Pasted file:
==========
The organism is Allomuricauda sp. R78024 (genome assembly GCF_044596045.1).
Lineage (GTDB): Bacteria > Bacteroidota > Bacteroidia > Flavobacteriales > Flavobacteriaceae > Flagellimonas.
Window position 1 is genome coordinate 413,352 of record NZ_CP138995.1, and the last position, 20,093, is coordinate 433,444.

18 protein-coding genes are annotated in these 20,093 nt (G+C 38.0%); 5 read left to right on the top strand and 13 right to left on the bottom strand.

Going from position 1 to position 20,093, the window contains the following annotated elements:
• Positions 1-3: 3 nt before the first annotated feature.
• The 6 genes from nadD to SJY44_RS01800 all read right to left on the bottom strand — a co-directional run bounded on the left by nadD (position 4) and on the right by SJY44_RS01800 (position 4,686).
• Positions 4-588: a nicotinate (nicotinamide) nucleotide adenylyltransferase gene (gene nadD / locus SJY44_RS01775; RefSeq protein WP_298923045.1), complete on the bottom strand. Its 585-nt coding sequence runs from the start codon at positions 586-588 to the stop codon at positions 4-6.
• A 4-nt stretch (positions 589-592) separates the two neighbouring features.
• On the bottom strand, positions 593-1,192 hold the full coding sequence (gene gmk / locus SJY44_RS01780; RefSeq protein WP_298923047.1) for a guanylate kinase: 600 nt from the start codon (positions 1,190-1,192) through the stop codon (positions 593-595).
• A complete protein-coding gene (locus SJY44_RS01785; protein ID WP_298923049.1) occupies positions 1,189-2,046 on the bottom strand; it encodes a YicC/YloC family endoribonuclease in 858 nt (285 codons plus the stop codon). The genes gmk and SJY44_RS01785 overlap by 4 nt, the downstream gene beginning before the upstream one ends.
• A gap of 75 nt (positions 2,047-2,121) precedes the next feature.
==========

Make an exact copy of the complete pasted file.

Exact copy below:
The organism is Allomuricauda sp. R78024 (genome assembly GCF_044596045.1).
Lineage (GTDB): Bacteria > Bacteroidota > Bacteroidia > Flavobacteriales > Flavobacteriaceae > Flagellimonas.
Window position 1 is genome coordinate 413,352 of record NZ_CP138995.1, and the last position, 20,093, is coordinate 433,444.

18 protein-coding genes are annotated in these 20,093 nt (G+C 38.0%); 5 read left to right on the top strand and 13 right to left on the bottom strand.

Going from position 1 to position 20,093, the window contains the following annotated elements:
• Positions 1-3: 3 nt before the first annotated feature.
• The 6 genes from nadD to SJY44_RS01800 all read right to left on the bottom strand — a co-directional run bounded on the left by nadD (position 4) and on the right by SJY44_RS01800 (position 4,686).
• Positions 4-588: a nicotinate (nicotinamide) nucleotide adenylyltransferase gene (gene nadD / locus SJY44_RS01775; RefSeq protein WP_298923045.1), complete on the bottom strand. Its 585-nt coding sequence runs from the start codon at positions 586-588 to the stop codon at positions 4-6.
• A 4-nt stretch (positions 589-592) separates the two neighbouring features.
• On the bottom strand, positions 593-1,192 hold the full coding sequence (gene gmk / locus SJY44_RS01780; RefSeq protein WP_298923047.1) for a guanylate kinase: 600 nt from the start codon (positions 1,190-1,192) through the stop codon (positions 593-595).
• A complete protein-coding gene (locus SJY44_RS01785; protein ID WP_298923049.1) occupies positions 1,189-2,046 on the bottom strand; it encodes a YicC/YloC family endoribonuclease in 858 nt (285 codons plus the stop codon). The genes gmk and SJY44_RS01785 overlap by 4 nt, the downstream gene beginning before the upstream one ends.
• A gap of 75 nt (positions 2,047-2,121) precedes the next feature.